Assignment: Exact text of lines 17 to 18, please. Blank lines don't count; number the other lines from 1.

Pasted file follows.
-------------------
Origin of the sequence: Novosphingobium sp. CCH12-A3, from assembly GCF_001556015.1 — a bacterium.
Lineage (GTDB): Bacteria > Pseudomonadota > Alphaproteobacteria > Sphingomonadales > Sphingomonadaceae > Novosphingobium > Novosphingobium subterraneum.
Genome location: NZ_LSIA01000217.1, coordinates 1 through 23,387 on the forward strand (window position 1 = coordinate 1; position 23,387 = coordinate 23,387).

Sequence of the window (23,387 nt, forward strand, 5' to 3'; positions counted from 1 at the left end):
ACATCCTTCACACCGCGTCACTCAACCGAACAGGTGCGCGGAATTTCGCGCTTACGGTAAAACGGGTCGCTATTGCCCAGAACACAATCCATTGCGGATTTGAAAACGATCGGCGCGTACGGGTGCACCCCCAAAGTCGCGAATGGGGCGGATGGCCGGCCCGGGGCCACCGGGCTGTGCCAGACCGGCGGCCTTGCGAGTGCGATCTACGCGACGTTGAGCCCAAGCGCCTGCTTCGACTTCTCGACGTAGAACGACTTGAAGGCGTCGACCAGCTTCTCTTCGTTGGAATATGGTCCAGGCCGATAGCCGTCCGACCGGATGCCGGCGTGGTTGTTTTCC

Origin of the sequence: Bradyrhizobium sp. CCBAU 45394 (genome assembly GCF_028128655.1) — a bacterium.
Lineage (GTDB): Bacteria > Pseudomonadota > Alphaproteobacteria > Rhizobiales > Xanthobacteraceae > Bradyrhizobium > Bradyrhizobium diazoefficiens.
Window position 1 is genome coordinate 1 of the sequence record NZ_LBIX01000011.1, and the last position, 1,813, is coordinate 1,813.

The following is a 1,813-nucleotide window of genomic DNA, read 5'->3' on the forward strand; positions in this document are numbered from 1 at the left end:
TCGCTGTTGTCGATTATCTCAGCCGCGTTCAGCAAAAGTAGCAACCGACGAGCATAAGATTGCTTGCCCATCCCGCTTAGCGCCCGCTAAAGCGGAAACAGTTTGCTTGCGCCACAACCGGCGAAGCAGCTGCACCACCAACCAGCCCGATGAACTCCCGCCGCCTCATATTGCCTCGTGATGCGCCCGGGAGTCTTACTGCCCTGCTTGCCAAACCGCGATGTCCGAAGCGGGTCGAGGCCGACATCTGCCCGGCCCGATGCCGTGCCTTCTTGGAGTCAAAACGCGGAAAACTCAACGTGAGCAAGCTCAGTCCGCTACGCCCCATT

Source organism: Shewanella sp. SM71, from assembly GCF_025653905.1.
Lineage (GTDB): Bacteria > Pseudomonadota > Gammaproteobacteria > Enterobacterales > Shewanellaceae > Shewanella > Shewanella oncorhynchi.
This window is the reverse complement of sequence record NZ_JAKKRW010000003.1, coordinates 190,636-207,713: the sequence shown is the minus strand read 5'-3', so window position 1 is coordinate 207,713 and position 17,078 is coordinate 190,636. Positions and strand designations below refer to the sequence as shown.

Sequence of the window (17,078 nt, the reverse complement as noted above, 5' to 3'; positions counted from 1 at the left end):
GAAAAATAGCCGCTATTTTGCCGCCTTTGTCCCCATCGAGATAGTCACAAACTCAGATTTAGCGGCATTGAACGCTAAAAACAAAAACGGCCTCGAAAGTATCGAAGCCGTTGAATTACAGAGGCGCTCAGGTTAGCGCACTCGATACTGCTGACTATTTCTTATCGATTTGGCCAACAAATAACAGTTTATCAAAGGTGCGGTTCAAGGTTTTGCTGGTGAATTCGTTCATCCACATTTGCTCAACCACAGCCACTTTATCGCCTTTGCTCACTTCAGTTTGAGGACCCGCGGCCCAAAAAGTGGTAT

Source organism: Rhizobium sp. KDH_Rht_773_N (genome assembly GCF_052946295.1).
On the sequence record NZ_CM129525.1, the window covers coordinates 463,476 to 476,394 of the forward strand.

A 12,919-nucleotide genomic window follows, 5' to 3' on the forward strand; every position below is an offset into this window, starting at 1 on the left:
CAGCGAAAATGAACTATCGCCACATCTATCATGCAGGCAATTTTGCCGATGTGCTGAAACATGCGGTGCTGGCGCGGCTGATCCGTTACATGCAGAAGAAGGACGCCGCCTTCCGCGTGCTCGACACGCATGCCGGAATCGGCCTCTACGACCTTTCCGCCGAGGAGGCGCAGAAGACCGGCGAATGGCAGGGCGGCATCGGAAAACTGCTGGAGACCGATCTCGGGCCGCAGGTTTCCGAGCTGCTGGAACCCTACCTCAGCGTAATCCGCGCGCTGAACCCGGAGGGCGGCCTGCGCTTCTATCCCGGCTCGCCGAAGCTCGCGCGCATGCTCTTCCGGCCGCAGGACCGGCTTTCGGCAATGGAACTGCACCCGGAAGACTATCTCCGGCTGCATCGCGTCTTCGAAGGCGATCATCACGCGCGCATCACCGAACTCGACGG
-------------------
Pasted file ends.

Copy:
On the sequence record NZ_CM129525.1, the window covers coordinates 463,476 to 476,394 of the forward strand.

A 12,919-nucleotide genomic window follows, 5' to 3' on the forward strand; every position below is an offset into this window, starting at 1 on the left: